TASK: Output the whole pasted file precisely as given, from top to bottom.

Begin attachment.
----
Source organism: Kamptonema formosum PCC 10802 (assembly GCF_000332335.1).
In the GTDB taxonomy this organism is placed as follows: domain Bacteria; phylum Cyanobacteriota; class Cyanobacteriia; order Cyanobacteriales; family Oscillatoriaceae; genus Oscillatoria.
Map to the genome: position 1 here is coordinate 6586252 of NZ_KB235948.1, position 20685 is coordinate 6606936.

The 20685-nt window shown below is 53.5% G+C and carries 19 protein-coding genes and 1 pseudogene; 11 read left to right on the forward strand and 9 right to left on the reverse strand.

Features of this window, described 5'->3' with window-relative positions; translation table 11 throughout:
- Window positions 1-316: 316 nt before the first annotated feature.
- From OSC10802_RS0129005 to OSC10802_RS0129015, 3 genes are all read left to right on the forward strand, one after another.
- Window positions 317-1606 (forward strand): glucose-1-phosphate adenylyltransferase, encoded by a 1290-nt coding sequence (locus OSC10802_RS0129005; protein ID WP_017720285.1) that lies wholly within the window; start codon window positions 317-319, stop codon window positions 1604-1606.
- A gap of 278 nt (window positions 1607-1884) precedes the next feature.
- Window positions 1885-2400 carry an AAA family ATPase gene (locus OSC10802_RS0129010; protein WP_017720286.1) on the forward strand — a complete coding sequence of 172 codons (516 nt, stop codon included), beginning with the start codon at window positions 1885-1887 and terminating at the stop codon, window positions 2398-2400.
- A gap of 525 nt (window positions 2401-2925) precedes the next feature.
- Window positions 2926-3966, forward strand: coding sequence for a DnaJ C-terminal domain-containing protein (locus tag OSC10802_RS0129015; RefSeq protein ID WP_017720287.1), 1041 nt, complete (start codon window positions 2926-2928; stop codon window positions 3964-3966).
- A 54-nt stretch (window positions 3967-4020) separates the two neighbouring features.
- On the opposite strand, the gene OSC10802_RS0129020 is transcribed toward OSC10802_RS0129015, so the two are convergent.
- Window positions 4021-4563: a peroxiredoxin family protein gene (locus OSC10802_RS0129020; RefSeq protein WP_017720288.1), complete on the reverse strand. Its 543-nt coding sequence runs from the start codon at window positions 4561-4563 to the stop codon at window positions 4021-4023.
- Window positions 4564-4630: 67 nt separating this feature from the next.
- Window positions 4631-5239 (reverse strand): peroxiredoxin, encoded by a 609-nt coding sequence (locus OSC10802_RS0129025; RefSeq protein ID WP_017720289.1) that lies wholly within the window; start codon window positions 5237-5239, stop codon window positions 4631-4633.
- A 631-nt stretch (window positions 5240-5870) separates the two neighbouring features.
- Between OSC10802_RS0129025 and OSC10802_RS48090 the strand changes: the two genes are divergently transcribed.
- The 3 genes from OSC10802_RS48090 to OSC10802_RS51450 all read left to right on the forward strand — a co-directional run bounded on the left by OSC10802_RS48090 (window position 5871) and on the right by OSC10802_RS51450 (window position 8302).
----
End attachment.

Source organism: Kamptonema formosum PCC 10802 (assembly GCF_000332335.1).
In the GTDB taxonomy this organism is placed as follows: domain Bacteria; phylum Cyanobacteriota; class Cyanobacteriia; order Cyanobacteriales; family Oscillatoriaceae; genus Oscillatoria.
Map to the genome: position 1 here is coordinate 6586252 of NZ_KB235948.1, position 20685 is coordinate 6606936.

The 20685-nt window shown below is 53.5% G+C and carries 19 protein-coding genes and 1 pseudogene; 11 read left to right on the forward strand and 9 right to left on the reverse strand.

Features of this window, described 5'->3' with window-relative positions; translation table 11 throughout:
- Window positions 1-316: 316 nt before the first annotated feature.
- From OSC10802_RS0129005 to OSC10802_RS0129015, 3 genes are all read left to right on the forward strand, one after another.
- Window positions 317-1606 (forward strand): glucose-1-phosphate adenylyltransferase, encoded by a 1290-nt coding sequence (locus OSC10802_RS0129005; protein ID WP_017720285.1) that lies wholly within the window; start codon window positions 317-319, stop codon window positions 1604-1606.
- A gap of 278 nt (window positions 1607-1884) precedes the next feature.
- Window positions 1885-2400 carry an AAA family ATPase gene (locus OSC10802_RS0129010; protein WP_017720286.1) on the forward strand — a complete coding sequence of 172 codons (516 nt, stop codon included), beginning with the start codon at window positions 1885-1887 and terminating at the stop codon, window positions 2398-2400.
- A gap of 525 nt (window positions 2401-2925) precedes the next feature.
- Window positions 2926-3966, forward strand: coding sequence for a DnaJ C-terminal domain-containing protein (locus tag OSC10802_RS0129015; RefSeq protein ID WP_017720287.1), 1041 nt, complete (start codon window positions 2926-2928; stop codon window positions 3964-3966).
- A 54-nt stretch (window positions 3967-4020) separates the two neighbouring features.
- On the opposite strand, the gene OSC10802_RS0129020 is transcribed toward OSC10802_RS0129015, so the two are convergent.
- Window positions 4021-4563: a peroxiredoxin family protein gene (locus OSC10802_RS0129020; RefSeq protein WP_017720288.1), complete on the reverse strand. Its 543-nt coding sequence runs from the start codon at window positions 4561-4563 to the stop codon at window positions 4021-4023.
- Window positions 4564-4630: 67 nt separating this feature from the next.
- Window positions 4631-5239 (reverse strand): peroxiredoxin, encoded by a 609-nt coding sequence (locus OSC10802_RS0129025; RefSeq protein ID WP_017720289.1) that lies wholly within the window; start codon window positions 5237-5239, stop codon window positions 4631-4633.
- A 631-nt stretch (window positions 5240-5870) separates the two neighbouring features.
- Between OSC10802_RS0129025 and OSC10802_RS48090 the strand changes: the two genes are divergently transcribed.
- The 3 genes from OSC10802_RS48090 to OSC10802_RS51450 all read left to right on the forward strand — a co-directional run bounded on the left by OSC10802_RS48090 (window position 5871) and on the right by OSC10802_RS51450 (window position 8302).